Plot Your Return
I want to you develop a wicked plan to be able to jump out of the gate and take market share as it opens up. Here’s the secret: Have your plan ready now.
It starts with social media. When this pandemic hit, fear and panic consumed the media and social media channels. You need to amp up your marketing frequency to where you almost start to become annoying. The purpose of social media was never to make a sale, it was always to connect with people and.—wait for it—be social.
You must revamp your social media to implement more storytelling and the sharing of the emotions that make us human: love, joy, pride, humor, nostalgia, family, and happiness. These are the emotions that get people to follow you. These are the emotions that create connections between you and your guests. When these bonds have strengthened, they don’t abandon you when times get tough.
I’ve seen restaurants struggling during this pandemic, seeing no guests and receiving zero support from the community. I’ve also seen restaurants that were connected to their communities, and when the chips were down they came out and supported them. If you haven’t received a lot of support during this crisis you need to take a hard look in the mirror and ask, “Why?”
- If you haven’t done so yet, clarify your core values and mission statement. People connect with those who are clear about who they are and what they stand for.
- Start creating social media posts and recording storytelling videos that you can use for social media. You can create a DropBox folder and have them ready to go.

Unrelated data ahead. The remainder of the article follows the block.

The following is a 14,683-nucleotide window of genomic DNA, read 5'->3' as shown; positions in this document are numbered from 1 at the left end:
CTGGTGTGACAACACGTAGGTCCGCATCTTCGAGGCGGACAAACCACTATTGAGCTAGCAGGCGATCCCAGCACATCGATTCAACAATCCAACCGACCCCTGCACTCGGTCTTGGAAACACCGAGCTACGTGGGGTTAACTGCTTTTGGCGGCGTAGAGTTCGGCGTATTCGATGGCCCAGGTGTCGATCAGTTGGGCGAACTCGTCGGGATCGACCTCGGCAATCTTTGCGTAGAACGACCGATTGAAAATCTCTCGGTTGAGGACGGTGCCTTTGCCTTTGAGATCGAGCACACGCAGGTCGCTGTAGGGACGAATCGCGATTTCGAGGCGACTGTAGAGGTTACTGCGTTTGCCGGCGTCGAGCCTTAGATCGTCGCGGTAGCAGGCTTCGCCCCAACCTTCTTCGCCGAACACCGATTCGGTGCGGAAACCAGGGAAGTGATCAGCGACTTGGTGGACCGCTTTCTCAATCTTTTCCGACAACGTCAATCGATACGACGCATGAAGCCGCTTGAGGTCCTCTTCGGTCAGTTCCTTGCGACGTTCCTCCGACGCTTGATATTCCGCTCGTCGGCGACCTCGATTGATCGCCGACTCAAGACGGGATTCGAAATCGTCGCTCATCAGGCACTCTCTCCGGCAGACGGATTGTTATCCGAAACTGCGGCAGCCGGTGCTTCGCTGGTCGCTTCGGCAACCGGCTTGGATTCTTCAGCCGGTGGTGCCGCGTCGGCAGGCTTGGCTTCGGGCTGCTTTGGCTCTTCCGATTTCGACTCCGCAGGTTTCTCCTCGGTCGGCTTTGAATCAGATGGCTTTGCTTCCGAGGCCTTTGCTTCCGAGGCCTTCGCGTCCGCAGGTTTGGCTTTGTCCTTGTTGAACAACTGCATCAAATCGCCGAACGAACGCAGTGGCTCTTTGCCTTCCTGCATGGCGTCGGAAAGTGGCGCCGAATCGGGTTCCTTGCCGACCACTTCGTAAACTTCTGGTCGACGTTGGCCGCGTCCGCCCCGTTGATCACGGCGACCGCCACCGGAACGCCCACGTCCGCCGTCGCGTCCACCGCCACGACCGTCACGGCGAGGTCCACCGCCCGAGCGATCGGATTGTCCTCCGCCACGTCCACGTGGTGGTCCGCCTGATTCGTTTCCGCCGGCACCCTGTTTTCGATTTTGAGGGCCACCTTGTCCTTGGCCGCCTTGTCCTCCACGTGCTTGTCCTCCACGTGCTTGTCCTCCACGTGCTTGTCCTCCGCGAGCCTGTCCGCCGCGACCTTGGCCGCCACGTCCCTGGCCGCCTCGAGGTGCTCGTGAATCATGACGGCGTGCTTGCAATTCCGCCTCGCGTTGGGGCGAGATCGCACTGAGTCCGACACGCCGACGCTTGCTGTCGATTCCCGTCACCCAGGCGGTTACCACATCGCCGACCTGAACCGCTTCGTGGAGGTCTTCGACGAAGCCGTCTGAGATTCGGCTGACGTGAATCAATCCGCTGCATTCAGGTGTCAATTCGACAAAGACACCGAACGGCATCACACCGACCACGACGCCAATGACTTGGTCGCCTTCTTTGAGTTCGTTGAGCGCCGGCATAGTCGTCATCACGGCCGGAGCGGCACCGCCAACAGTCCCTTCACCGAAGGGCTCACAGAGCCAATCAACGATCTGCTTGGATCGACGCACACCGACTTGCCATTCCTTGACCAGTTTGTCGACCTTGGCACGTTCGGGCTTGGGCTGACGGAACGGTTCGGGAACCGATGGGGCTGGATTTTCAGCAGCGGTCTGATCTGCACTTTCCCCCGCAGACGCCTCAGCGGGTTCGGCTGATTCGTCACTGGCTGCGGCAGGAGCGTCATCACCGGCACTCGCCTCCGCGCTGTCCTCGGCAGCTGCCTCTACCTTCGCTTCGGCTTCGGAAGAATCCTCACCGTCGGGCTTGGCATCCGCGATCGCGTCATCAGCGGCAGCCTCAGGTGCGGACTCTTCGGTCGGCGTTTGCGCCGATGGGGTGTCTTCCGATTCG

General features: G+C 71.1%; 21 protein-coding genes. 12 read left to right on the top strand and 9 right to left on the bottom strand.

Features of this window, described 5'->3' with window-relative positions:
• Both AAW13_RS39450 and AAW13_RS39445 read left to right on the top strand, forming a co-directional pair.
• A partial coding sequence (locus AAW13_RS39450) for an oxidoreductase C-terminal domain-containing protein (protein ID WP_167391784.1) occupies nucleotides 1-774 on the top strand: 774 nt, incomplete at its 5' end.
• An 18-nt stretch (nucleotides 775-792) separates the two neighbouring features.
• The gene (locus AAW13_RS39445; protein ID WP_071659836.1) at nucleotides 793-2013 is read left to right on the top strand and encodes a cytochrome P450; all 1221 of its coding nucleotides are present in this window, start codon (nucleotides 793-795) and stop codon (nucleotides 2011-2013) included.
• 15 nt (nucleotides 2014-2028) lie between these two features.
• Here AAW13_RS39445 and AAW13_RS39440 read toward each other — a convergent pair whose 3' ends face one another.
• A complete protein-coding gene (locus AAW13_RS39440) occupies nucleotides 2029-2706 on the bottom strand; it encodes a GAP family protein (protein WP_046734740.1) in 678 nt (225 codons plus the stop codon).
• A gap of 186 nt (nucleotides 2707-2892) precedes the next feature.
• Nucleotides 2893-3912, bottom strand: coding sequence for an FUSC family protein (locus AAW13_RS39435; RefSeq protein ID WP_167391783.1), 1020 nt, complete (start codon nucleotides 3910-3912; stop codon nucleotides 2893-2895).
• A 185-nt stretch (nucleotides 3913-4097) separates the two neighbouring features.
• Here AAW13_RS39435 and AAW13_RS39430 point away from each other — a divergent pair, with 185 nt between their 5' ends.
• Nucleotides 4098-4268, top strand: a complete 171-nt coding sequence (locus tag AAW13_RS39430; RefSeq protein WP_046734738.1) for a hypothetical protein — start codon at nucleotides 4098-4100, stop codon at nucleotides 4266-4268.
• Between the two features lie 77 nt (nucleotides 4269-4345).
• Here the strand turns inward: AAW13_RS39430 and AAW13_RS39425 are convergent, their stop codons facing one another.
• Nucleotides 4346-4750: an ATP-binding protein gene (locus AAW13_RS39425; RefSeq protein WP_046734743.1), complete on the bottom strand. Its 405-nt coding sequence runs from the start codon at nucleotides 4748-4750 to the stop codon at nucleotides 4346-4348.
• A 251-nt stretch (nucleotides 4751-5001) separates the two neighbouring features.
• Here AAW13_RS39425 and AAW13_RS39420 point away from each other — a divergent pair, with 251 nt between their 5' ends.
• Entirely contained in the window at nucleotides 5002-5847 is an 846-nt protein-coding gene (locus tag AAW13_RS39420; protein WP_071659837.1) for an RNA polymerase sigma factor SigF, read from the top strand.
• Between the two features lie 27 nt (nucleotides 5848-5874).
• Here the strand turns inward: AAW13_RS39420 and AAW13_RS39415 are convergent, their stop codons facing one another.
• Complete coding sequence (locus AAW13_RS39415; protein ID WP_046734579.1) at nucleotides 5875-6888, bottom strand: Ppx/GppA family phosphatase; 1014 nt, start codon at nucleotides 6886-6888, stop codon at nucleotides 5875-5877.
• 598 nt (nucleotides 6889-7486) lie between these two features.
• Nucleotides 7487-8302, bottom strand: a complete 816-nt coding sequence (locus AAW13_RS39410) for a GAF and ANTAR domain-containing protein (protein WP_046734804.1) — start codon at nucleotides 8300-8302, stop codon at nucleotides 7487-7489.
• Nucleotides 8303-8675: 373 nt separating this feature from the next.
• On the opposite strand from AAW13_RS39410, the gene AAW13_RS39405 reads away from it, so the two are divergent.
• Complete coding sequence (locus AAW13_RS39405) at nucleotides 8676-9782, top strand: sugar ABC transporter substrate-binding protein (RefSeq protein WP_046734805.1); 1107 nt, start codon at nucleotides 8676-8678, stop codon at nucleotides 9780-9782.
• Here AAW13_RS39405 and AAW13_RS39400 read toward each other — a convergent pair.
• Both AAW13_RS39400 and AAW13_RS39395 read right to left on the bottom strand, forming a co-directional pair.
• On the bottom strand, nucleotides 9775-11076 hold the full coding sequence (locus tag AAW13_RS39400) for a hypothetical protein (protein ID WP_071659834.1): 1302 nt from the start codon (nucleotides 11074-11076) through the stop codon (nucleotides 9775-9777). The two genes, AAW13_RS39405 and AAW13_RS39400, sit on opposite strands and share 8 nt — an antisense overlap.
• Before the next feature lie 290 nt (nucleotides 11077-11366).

- And since you’re recording videos for marketing, you might as well make some training videos for the new team that you’ll have soon. You know that improving your training program is important, but you’ve approached it with a “should do” mindset. It’s now a “must do.”
When this pandemic is over, you want to be ready to jump, and jump quickly. Some restaurants and bars are going to be a little shell shocked and will want to ease back into operations slowly. Screw that!
I want you to imagine that you’re in a drag race and the stakes are winner takes all. You’re sitting at the starting line with the engine revved up, one hand on the wheel, one hand on the stick shift, your eyes focused down the track toward the finish line. You see the Christmas tree of lights next to you out of the corner of your eye. It’s red—you have no idea when it will change colors, but you’re amped up and ready for it to change. The lights drop to yellow and then green, and you floor it. Go!